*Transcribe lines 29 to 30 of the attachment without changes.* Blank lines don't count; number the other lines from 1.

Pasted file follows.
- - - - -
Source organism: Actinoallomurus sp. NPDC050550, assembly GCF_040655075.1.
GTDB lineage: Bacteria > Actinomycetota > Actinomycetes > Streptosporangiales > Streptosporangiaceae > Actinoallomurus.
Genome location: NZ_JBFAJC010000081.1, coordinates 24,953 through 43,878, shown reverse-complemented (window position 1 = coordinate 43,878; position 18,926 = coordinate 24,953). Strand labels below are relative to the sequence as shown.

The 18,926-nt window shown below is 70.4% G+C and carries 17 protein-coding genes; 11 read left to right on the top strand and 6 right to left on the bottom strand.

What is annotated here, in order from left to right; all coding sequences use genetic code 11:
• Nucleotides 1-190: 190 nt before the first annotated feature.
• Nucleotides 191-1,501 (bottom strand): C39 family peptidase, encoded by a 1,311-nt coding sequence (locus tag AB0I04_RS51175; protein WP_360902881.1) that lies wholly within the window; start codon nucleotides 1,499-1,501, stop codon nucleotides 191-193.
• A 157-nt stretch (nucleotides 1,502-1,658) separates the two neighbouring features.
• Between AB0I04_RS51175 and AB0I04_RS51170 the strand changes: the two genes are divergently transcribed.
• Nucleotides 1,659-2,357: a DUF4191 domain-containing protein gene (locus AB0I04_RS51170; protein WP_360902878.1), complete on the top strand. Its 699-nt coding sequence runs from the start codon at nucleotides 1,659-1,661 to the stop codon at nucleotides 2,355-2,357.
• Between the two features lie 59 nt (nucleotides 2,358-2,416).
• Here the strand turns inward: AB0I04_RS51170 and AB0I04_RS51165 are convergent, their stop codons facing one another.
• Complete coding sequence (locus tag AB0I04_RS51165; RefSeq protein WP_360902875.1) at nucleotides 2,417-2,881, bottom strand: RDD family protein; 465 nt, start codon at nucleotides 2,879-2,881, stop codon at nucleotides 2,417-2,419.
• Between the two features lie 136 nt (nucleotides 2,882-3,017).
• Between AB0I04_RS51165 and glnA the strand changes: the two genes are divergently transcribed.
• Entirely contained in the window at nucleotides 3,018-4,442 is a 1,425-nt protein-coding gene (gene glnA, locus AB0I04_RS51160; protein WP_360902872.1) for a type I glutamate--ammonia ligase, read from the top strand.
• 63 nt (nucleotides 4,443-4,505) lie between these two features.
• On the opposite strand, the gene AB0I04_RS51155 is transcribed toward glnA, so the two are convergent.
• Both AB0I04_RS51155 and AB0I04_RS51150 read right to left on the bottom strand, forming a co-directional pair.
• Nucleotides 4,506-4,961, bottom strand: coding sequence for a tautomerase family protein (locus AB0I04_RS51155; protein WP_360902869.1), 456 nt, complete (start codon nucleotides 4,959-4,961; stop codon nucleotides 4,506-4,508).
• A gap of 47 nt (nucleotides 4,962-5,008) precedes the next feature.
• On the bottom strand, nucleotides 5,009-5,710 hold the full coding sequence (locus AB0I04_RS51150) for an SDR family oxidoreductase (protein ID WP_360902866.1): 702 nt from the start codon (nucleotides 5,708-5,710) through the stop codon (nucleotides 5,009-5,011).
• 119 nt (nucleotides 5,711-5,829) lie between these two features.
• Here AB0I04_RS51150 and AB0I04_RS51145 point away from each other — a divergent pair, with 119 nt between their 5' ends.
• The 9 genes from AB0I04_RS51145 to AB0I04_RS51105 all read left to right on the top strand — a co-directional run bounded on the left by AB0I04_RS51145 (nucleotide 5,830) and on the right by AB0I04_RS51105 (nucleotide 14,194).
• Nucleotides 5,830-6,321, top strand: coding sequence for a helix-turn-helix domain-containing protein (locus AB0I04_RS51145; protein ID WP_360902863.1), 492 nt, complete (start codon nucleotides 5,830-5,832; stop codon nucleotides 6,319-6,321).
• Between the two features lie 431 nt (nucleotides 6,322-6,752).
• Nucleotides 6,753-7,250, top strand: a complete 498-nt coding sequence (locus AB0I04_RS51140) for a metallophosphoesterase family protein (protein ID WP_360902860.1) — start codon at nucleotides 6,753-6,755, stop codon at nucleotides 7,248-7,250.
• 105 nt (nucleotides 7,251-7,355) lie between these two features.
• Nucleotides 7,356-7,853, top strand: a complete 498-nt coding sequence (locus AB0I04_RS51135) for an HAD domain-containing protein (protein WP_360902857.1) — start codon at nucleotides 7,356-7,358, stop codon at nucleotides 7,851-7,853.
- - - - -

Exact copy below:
• 105 nt (nucleotides 7,251-7,355) lie between these two features.
• Nucleotides 7,356-7,853, top strand: a complete 498-nt coding sequence (locus AB0I04_RS51135) for an HAD domain-containing protein (protein WP_360902857.1) — start codon at nucleotides 7,356-7,358, stop codon at nucleotides 7,851-7,853.